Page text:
The New Orleans City Council on Thursday voted to legalize outdoor entertainment, indefinitely extending a pandemic-era business model that has kept entertainment venues and musicians afloat during the emergency COVID-19 lockdowns but after the easing of those restrictions has met with fierce resistance.
The unanimous vote followed negotiations to resolve seemingly irreconcilable differences between live music advocates and neighborhood groups along the Mississippi River. The motion forms the basis of a proposed regulation to be voted on at a future meeting.
“We’ve been working for quite some time to figure out how to make this permanent,” Councilor Helena Moreno said, adding that the new measures “will offer predictability, not just for the venues and musicians, but for the people who do it.” live in these areas.”
Opponents, at a public meeting in June, insisted that City Hall must replace its notoriously unenforceable noise ordinance before considering outdoor entertainment, which includes music, comedy, theater and other types of performance. They said they didn’t trust Mayor LaToya Cantrell’s administration to enforce the existing rules, let alone new ones.
Proponents hoped to avoid a lengthy debate over the robust regulation, which has been the center of bitter, drawn-out political wrangling over failed reform efforts in recent years. Cementing legal status for outdoor stages is urgent, they said, because Cantrell’s Emergency Pandemic Ordinance allowing them could disappear at any time.
The fact that an agreement was finally reached shows “that these problems can be solved,” said Ethan Ellestad, executive director of the Music and Culture Coalition of New Orleans.
“These aren’t really entrenched problems,” he said.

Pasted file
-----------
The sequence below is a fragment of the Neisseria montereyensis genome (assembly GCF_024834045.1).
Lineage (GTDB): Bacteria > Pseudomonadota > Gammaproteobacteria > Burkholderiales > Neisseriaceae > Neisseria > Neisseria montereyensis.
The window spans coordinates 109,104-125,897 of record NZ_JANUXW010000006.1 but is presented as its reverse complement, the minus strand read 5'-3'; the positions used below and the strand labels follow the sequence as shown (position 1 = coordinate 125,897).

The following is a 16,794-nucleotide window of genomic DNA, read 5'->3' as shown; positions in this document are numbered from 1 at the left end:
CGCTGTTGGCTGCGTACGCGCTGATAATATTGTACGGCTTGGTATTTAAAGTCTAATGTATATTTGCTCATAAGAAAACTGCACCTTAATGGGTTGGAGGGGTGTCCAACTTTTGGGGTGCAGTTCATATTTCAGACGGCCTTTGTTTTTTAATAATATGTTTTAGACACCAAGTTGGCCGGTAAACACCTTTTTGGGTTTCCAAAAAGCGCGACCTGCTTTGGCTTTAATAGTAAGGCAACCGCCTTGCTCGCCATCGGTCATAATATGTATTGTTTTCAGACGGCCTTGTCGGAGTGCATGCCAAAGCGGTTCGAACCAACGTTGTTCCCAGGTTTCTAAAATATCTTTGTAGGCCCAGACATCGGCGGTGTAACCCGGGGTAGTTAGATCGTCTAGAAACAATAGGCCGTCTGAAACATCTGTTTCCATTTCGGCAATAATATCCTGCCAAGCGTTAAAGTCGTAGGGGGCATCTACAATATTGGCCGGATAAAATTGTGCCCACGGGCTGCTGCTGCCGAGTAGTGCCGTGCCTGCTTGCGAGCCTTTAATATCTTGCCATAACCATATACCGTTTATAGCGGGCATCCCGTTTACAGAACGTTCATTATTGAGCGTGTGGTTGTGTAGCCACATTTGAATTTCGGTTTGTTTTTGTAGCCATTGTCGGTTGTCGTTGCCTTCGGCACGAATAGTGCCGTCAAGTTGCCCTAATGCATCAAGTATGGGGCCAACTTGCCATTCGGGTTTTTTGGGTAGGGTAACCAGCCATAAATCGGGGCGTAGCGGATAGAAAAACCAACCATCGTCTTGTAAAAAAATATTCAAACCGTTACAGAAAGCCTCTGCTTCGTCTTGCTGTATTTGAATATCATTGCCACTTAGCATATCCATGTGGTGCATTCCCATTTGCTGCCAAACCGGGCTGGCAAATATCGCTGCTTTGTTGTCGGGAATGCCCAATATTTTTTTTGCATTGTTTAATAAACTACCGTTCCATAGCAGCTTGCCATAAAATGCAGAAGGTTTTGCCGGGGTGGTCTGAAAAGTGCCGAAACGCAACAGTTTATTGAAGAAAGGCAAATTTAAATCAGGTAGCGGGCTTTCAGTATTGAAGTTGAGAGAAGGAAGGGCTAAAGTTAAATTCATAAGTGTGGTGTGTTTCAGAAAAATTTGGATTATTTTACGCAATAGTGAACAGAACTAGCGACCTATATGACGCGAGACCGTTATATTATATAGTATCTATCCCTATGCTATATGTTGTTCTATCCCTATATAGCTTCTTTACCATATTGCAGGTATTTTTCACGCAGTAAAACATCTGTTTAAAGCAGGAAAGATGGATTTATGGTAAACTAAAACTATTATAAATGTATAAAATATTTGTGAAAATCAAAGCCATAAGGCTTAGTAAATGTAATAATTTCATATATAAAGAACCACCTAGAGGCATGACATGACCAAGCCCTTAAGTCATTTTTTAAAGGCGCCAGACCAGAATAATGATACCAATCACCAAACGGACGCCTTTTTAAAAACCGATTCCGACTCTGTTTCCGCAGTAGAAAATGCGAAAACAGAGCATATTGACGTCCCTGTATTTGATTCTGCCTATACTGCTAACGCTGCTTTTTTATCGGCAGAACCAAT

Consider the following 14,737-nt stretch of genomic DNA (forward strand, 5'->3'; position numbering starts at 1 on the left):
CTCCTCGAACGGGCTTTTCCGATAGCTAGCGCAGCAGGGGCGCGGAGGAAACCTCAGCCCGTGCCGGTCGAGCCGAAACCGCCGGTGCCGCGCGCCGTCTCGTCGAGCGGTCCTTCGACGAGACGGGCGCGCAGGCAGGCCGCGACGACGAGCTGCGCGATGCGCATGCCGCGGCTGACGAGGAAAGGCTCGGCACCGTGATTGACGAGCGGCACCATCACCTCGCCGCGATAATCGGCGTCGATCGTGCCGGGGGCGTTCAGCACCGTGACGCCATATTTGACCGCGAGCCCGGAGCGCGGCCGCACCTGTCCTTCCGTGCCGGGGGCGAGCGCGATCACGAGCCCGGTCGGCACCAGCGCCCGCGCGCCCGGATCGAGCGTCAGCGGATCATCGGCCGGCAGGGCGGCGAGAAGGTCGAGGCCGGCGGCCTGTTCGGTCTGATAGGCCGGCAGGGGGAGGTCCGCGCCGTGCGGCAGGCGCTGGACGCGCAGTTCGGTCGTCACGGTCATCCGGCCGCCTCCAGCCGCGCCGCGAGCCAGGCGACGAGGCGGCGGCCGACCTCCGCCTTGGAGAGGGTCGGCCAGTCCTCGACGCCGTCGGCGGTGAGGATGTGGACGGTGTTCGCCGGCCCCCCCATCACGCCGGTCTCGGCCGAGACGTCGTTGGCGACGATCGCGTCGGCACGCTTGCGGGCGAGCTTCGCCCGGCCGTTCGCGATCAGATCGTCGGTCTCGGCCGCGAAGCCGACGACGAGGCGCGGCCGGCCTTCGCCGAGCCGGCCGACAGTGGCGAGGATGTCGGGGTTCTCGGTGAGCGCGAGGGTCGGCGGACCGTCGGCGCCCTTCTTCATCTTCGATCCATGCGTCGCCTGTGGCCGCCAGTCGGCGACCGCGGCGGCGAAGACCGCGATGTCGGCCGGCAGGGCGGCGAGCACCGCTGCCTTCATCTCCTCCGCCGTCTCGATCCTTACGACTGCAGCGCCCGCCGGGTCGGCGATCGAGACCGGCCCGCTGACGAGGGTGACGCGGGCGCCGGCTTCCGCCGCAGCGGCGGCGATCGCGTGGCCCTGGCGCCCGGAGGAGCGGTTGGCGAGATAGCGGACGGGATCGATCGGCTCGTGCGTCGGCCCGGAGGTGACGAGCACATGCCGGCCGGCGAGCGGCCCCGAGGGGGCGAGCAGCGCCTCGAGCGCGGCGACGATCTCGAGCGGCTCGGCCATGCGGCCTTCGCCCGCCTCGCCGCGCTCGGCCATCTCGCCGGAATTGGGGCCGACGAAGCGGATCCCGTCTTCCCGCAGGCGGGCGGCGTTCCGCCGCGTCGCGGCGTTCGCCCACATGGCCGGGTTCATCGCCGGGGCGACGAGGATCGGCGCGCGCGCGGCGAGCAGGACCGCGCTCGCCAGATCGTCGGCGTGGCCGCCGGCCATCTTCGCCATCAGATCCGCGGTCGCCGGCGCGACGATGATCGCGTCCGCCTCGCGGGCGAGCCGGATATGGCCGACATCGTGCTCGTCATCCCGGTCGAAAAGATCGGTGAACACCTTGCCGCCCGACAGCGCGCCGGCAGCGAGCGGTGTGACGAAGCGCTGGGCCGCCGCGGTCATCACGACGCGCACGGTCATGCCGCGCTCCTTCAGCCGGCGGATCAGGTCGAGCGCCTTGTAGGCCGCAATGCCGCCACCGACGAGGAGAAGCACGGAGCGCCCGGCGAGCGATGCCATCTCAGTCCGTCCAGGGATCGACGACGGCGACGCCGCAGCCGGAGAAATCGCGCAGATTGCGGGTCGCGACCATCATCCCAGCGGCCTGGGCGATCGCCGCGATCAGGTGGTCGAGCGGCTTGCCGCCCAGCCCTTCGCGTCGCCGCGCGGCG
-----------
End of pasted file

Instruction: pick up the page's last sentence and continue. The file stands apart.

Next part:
Although no new robust regulation appears to be on the horizon, neighborhood leaders have been impacted by a number of developments over the past two months. Among them is the Cantrell government’s pledge to hire new zone inspectors for night work, although the details of those plans are still being worked out.
Allen Johnson, president of the Faubourg Marigny Improvement Association, said he had renewed “trust in the council and also trust in the administration” following recent meetings with Moreno’s chief of staff Andrew Tuozzolo and zoning chief Ashley Becnel. District C Councilor Freddie King III’s staff.
“It’s very compelling that they all somehow learned from the short-term rental mistake,” said Johnson, one of the most vocal critics of the government’s failure to enforce short-term rental laws and a leading opponent of the outdoor entertainment measures.
The new measures will replace temporary permits issued by the Cantrell administration under the mayor’s emergency COVID-19 orders, but the issue first surfaced just before the pandemic hit. Live music advocates discovered in late 2019 that city officials were interpreting a quirk in the zone code to ban outdoor stages, sparking a frenzied push to change the code.
Then came the COVID-19 lockdown, which threatened to suffocate New Orleans’ famed music scene. Cantrell’s emergency permits offered some relief to venue operators and performers, but proponents continued to push for permanent regulations to sustain what had become an expanded business model for some operators.
Planning commission staff have tabled a number of proposals, but commissioners have struggled to grasp the finer details of the mishmash of new rules and failed to garner enough votes to take a position on June 3.
In meetings over the next two months, City Council staff added streamlined “conditional use” rules tailored to each venue and individually approved by City Council. Venues located more than 600 feet from residential areas — which is rare — would not need to undergo the conditional use process.
Also added restrictions on the frequency and hours that venues can host outdoor stages. Generally, venues are limited to three outdoor performances per seven-day period, and performances must be completed by 9 p.m. Sunday through Thursday and 10 p.m. Friday and Saturday. These rules could become more restrictive or looser through the conditional use process.
The new zoning laws are for bars, restaurants and other entertainment venues; They do not affect second-line parades, street musicians, or performances on private property.
Demand for the new permits is difficult to pinpoint, but Ellestad estimates a few dozen venue operators may be interested. The rules adopted for each venue will be accessible on an online dashboard.
CORRECTION: Previous versions of this article said the council legalized outdoor entertainment on Thursday.